How Higher Ed Marketers Can Keep Pace With The Changing Social Media EnvironmentJaigris Hodson | Program Head in the Office of Interdisciplinary Studies, Royal Roads University
How the Use of Social Media Has Evolved
I used to tell marketers they could get results by creating great content with a compelling narrative and an emotional hook. If the content was carefully targeted to the right audience using the most appropriate platform, then the message would likely be effective.
Now, a marketer needs all of the above and more—particularly more money. If you don’t pay to boost your posts with advertising, then they simply won’t be seen as broadly as they used to. At the same time, social media platforms are becoming more and more alike. Most of the popular platforms allow you to share all types of content (video, images, text), as well as like and follow people, hashtags or keywords.
In the wake of Cambridge Analytica and Europe’s GDPR, new rules, regulations and limitations are impacting smaller firms’ abilities to broaden their audience reach and understand trends. Unfortunately, companies with large marketing budgets can often get around these limitations, and as such are still in a position to market effectively on social media. For smaller organizations, though, the field is getting more complicated and harder to manage on limited resources.
How the Users of Social Media Have Evolved
Demographically, we’ve seen a big shift in Facebook in the last five years. While young people still have Facebook accounts, they don’t use them as actively as they use other platforms like Instagram, SnapChat or, more recently, TikTok. Twitter has grown, at least in Canada, over the last five years, but it also remains less relevant for users under the age of 25.
New platforms, like TikTok, have emerged and others, like Tumblr, have grown in popularity among young people. Meanwhile Google+, which some believed might take off five years ago, is basically irrelevant now.
Social Media Is No Longer Quick and Cheap
It’s actually quite expensive to use social media well. In addition to having to pay to boost content, the content creation process itself has had to become much more sophisticated in order for messages to stand out. People now hire digital content firms to create slick content. It can be experiential content, where an installation is placed in a busy place in order to encourage wide sharing on social media, or it can be narrative content like videos, infographics, images, or blog posts.
Additionally, it’s become much more expensive to find effective social media influencers and have them engage with your brand. Five years ago, you could often engage an influencer by offering free product. Today, you pay social media influencers to talk about you—sometimes tens of thousands of dollars, depending on the influencer in question.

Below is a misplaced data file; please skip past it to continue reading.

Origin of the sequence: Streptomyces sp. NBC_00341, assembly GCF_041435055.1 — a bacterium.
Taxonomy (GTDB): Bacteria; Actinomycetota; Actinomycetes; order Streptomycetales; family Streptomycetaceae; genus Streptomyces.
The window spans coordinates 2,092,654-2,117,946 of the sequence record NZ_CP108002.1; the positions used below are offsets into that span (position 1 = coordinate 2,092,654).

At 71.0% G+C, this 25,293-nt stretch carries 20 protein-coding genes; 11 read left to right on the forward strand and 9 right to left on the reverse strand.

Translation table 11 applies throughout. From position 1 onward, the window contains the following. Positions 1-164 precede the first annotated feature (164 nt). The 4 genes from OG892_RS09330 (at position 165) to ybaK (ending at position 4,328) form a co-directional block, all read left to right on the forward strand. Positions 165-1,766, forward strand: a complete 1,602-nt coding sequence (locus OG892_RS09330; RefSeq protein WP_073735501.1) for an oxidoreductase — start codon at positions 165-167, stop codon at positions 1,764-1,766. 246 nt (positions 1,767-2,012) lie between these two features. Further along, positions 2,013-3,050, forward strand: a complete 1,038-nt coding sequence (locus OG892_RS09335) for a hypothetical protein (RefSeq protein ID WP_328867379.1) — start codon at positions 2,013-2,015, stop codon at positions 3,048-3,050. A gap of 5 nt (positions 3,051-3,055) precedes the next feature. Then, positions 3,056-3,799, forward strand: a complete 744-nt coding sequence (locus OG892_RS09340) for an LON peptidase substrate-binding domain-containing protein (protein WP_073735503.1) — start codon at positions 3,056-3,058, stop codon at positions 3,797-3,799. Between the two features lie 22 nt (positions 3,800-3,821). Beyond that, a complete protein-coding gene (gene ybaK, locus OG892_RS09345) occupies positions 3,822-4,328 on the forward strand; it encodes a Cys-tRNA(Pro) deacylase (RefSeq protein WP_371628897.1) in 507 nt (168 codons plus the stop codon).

How Higher Ed Marketers Can Leverage Social Media
Despite all of these changes, social listening can still present a good, if challenging, opportunity for postsecondary marketers. Using social media to listen to your students and potential students—and taking the time to engage with them when they reach out to you using online channels—is very important.
By being an active participant on the social media channels that your students use, you have the opportunity to participate in the conversations that they have about you, and position yourself as a reliable source of information.
But to do this effectively, you need to be willing to participate authentically in conversation. For those who do, the rewards are there. Students sometimes feel like just a number when they engage with postsecondary institutions, but social media provides institutions with an opportunity to actually let students know you care. By listening, you can make them feel cared for, thereby encouraging them to choose you over other institutions that they may be considering.
Three Keys to Leveraging Social Media Effectively
In order to benefit from using social media to authentically engage with prospects and students, you need time and resources. Social media has long been seen as “cheap” marketing, but to use it correctly, you need to invest in human resources and play the long game.
Broadcast or sales-style messaging should absolutely be avoided. Instead, make use of the dialogic potential of this medium.
So what are a few lessons higher education marketers can adopt from their colleagues in the corporate world when it comes to getting the most out of social media marketing?
- Listen to your (potential) customers
It’s not about you; it’s about them. People can smell sales messages from a mile away. They like to be heard, so take the time to listen to the people you want to market to. They’ll tell you what they want or need, and then you can meaningfully respond.
- Take calculated risks in order to create memorable content
The best content doesn’t try to be everything to everybody. Know your audience well (because you took my first piece of advice and listened) and then take a calculated risk to make content that will be memorable to them. By taking risks, I mean creating content that is truly different. It’s hard to do, but if you only create average content, you’ll be drowned out.
- Tell a story or build an emotional connection
People remember content that tells a compelling story or arouses an emotion. Again, after you’ve listened to your audience, you’ll get an idea of what kinds of stories resonate with them. Take the time to build those stories, remembering all the time that it’s not about you.
Author Perspective: Administrator